income? be a prohibited ground of discrimination in the New Brunswick Act.
18. Have provinces responded by cutting social assistance rates or entitlements? Please provide information from each province about changes which have occurred from April 1995 to the present day, and any effect on the extent or depth of poverty.
New Brunswick has not cut social assistance rates since April of 1995. In fact, the Province has introduced several initiatives which strongly support clients:
Household Income Policy: This policy allows eligible clients to share accommodations without a reduction in benefit for either client.
New Brunswick Child Tax Benefit and Working Income Supplement: As of October, 1997, low income families with children (including those families on social assistance) are eligible to receive the NB Child Tax Benefit, equivalent to $250 per year per child and delivered monthly via the federal child tax benefit cheque. In addition, low income earners with children are eligible to receive the NB Working Income Supplement, a benefit of up to $250 per year per family.
20. With respect to the negotiations by the Ministerial Council on Social Policy Reform and Renewal mentioned in paragraph 86 or the Report, are the federal and provincial governments committed to restoring legal enforceability of the right to adequate social assistance?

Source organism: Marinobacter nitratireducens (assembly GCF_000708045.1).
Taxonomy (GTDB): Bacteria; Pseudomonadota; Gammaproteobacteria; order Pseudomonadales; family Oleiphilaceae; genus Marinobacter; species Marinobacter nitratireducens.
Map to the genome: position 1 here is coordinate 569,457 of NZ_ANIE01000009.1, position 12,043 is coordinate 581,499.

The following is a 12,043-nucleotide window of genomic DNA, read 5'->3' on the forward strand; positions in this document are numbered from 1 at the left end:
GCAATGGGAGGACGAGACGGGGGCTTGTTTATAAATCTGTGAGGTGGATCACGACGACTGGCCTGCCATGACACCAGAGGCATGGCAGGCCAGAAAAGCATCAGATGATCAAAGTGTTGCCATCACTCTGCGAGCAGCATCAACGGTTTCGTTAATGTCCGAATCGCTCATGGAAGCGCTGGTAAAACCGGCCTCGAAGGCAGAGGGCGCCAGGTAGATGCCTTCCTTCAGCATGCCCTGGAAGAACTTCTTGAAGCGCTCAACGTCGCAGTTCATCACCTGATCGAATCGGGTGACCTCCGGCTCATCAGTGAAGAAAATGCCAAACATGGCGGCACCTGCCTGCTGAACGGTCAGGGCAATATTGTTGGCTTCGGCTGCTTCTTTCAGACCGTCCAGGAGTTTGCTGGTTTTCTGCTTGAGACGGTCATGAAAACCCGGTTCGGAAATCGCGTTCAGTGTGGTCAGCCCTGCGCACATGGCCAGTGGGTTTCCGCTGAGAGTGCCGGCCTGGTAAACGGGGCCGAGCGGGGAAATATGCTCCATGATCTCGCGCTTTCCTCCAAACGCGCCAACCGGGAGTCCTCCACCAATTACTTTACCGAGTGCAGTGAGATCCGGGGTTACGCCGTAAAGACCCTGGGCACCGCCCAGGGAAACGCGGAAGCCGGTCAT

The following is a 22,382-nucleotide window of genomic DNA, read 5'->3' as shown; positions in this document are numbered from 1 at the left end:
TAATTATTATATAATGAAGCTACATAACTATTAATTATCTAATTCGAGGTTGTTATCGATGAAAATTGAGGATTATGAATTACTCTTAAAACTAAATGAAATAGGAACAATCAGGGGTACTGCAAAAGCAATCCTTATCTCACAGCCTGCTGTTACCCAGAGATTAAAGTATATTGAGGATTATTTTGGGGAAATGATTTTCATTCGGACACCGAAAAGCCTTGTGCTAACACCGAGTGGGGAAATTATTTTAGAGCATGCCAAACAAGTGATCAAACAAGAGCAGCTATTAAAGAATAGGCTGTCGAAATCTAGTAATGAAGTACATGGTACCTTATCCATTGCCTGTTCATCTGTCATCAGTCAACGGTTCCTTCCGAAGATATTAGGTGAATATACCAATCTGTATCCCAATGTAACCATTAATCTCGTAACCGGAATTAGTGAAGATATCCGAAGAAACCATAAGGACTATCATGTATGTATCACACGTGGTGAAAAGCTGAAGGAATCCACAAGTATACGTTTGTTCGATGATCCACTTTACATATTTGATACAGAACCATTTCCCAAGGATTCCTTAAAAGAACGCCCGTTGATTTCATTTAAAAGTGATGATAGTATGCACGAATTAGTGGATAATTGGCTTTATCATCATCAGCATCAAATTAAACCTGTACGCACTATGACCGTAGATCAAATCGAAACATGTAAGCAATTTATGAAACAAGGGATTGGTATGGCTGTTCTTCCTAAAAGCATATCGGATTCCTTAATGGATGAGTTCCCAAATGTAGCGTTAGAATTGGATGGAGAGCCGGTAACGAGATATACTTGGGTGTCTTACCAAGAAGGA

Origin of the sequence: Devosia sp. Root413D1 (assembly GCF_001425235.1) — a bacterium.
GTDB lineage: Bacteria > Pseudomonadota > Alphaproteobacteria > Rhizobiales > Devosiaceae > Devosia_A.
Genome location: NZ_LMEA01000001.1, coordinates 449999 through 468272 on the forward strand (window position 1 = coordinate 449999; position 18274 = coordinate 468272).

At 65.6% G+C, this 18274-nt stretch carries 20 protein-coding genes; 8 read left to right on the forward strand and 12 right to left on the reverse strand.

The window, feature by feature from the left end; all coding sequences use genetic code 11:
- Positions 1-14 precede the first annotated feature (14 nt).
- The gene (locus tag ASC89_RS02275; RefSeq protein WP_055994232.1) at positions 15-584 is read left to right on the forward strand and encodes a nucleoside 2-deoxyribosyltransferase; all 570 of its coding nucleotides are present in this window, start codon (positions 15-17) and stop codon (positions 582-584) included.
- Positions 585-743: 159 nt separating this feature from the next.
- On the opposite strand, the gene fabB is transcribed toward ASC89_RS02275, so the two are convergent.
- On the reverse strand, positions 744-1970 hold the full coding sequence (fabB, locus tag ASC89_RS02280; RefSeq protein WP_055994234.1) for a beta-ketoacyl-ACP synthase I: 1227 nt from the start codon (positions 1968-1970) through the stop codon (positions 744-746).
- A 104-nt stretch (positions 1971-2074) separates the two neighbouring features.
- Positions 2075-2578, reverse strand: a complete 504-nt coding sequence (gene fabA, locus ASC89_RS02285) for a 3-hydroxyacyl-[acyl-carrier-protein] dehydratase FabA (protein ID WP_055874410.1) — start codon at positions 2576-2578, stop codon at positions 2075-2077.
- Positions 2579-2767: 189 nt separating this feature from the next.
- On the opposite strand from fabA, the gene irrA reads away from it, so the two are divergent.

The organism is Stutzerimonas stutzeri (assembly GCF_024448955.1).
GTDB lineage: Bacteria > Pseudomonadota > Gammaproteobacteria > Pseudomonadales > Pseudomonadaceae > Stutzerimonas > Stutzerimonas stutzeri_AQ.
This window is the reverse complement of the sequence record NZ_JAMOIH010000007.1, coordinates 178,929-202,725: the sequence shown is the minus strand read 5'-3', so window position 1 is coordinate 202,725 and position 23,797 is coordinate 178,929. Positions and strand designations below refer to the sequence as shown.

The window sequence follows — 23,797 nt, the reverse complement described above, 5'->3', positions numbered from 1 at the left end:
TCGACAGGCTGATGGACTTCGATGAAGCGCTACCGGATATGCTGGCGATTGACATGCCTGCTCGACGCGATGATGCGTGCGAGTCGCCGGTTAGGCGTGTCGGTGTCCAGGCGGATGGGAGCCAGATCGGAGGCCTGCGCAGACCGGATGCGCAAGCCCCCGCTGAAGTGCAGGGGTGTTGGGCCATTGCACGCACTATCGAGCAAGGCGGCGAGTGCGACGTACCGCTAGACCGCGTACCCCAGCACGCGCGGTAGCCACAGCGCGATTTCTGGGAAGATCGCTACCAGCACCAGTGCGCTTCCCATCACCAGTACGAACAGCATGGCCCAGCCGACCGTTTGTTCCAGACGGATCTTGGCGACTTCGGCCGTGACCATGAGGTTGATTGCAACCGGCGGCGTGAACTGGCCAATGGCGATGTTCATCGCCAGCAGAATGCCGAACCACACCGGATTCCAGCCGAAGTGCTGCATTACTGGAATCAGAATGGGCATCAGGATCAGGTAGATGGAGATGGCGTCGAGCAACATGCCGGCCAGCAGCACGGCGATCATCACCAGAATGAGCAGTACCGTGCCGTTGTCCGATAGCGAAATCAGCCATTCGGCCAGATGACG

The right to assistance in New Brunswick is established under subsection
3(2) of the Family Income Security Act. This right also existed under the
Social Welfare Act and continues to exist, independently of any Federal
21. Describe any monitoring procedures established by government as well as non-governmental agencies to measure the effect of the 40% ($6 billion) cut in the amount of cash transferred by the Federal Government for social assistance, health and post-secondary education between April 1995 and the end of fiscal year 1999-2000. What common effects have become evident throughout Canada?
No official monitoring procedures have been established by the government with the specific purpose of measuring the effect of the cut in the amount transferred by the Federal Government for post-secondary education.